First discovered in 1910 by James B. Herrick of Chicago, this disease was associated with severe anemia and “peculiar elongated and sickle-shaped red blood corpuscles”. This being a new disease there were not many treatment options and research was slow in developing viable options for those afflicted. Today, a person diagnosed with sickle cell anemia can live a long and qualitative life by not treating the disease itself but by aggressively treating the complications associated with this disease.
These complications include body wide lack of oxygen and nutrient loss due to the fact that a sickled cell cannot hold as much oxygen. Due to their shape, the blood cells are much more fragile and they do not flow properly which can cause blockages as they log jam into different blood vessels. A person that has sickle cell anemia does not develop fully and will have stunted growth and will be frailer due to the lack of nutrients required for building a healthy body. A yellow tint to the skin or eyes may develop due to these facts. Sickled cells have a much shorter lifespan, often only living about 14 days compared to normal blood cells that live about 120 days.
Sickle cell anemia can cause a condition called sickle cell crises in which pain is felt around extremities and abdomen. This is caused by little to no flow of blood to the extremities or organs causing inflammation and swelling. An episode of sickle cell crises can last anywhere from a few days to up to a few weeks and can be severe enough to warrant hospitalization. Since sickle cell anemia is a blood disease it causes body wide damage such as bone infections, blindness, and organ damage. A stroke is also a possibility because of low oxygen to the cardiac muscles. A common blood test can determine if you have sickle cell anemia with the pathologist simply looking at the shape of the cells, and there is also genetic testing available for parents to see if they are a carrier of the gene. Amniotic fluid can be used to determine if the fetus will be affected. Life style changes are a must for a person living with sickle cell anemia. It is important to not aggravate the condition by refraining from certain activities such as scuba diving, and high altitude flight without oxygen, also sports, because it causes a need for more oxygen and nutrients than your blood cells can provide. People that do not watch their oxygen usage can experience a heat stroke and muscle breakdown due to dehydration and low oxygen.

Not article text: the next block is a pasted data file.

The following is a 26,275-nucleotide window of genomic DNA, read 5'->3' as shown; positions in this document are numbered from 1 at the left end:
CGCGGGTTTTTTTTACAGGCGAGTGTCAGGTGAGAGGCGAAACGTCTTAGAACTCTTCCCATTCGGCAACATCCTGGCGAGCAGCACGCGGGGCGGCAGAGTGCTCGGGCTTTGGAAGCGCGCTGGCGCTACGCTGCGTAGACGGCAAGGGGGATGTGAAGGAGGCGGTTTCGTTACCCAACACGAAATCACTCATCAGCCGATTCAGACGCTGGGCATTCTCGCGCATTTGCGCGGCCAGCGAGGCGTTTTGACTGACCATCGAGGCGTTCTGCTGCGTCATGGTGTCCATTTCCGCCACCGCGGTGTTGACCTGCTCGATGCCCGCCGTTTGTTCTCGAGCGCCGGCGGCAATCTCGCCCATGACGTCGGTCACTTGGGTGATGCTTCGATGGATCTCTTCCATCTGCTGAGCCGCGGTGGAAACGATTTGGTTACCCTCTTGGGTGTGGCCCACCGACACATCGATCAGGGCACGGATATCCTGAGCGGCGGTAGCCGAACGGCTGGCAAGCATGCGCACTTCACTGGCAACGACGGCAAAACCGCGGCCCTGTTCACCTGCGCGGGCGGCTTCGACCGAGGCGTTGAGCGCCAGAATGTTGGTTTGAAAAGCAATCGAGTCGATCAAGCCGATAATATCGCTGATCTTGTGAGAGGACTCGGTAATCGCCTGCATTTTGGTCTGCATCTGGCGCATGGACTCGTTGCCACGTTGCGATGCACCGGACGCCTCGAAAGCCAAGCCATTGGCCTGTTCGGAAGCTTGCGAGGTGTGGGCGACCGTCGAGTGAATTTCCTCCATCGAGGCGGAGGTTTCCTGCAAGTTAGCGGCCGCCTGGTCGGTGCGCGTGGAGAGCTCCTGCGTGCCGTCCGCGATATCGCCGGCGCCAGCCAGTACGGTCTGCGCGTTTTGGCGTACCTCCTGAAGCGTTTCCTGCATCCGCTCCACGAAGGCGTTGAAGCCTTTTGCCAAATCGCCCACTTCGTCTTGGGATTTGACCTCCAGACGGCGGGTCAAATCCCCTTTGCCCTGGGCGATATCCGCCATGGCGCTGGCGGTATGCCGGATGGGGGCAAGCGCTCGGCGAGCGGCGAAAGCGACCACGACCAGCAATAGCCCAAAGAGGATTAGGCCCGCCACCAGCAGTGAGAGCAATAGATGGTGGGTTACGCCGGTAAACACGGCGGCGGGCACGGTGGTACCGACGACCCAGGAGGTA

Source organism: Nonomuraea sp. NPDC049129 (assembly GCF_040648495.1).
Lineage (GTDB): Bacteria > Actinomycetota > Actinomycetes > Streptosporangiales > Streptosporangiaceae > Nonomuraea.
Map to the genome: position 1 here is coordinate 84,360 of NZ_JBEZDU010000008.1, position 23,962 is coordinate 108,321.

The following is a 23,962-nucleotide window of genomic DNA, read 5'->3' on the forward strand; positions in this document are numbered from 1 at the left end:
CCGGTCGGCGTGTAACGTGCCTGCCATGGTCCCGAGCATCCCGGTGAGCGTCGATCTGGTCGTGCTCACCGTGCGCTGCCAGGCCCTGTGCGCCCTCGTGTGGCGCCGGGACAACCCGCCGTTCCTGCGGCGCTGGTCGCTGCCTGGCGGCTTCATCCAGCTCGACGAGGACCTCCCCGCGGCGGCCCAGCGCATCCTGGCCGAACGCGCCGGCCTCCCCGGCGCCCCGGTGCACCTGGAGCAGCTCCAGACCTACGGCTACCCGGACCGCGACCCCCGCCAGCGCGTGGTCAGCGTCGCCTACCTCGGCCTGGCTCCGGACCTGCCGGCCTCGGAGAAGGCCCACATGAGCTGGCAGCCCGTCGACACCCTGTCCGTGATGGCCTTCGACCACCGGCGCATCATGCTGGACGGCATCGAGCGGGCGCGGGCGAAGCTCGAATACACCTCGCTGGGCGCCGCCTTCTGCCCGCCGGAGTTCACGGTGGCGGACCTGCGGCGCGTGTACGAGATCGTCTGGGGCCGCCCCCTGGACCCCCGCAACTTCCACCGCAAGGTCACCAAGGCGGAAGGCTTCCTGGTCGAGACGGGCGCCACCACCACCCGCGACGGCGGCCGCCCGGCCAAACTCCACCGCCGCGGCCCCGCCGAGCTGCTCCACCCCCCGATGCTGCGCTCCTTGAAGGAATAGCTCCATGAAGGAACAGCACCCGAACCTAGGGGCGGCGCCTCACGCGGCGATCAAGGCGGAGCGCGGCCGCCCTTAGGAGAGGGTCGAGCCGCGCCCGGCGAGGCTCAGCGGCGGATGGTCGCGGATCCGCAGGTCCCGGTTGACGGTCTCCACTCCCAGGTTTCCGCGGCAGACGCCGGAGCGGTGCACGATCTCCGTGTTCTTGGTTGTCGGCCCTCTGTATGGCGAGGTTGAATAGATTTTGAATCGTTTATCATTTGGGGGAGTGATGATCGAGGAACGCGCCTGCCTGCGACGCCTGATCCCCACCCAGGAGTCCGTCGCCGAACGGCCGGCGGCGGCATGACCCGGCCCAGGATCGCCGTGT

As of right now, there are no known cures for the sickle cell anemia itself, but by aggressively treating its associated health problems such as the infections incurred that are treated by antibiotics. Another condition that can be a result of sickle cell anemia is called acute chest syndrome or ACS. Acute chest syndrome is a lung-related complication of sickle cell disease and can be life threatening. It requires emergency treatment and usually a hospital stay. The onset of this can be fatal if it is not treated immediately. Repeat occurrences can cause permanent lung damage. It is treated by supplying oxygen, antibiotic therapy, pain medications, and blood transfusions. Kidney damage can also result from sickle cell disease by causing blood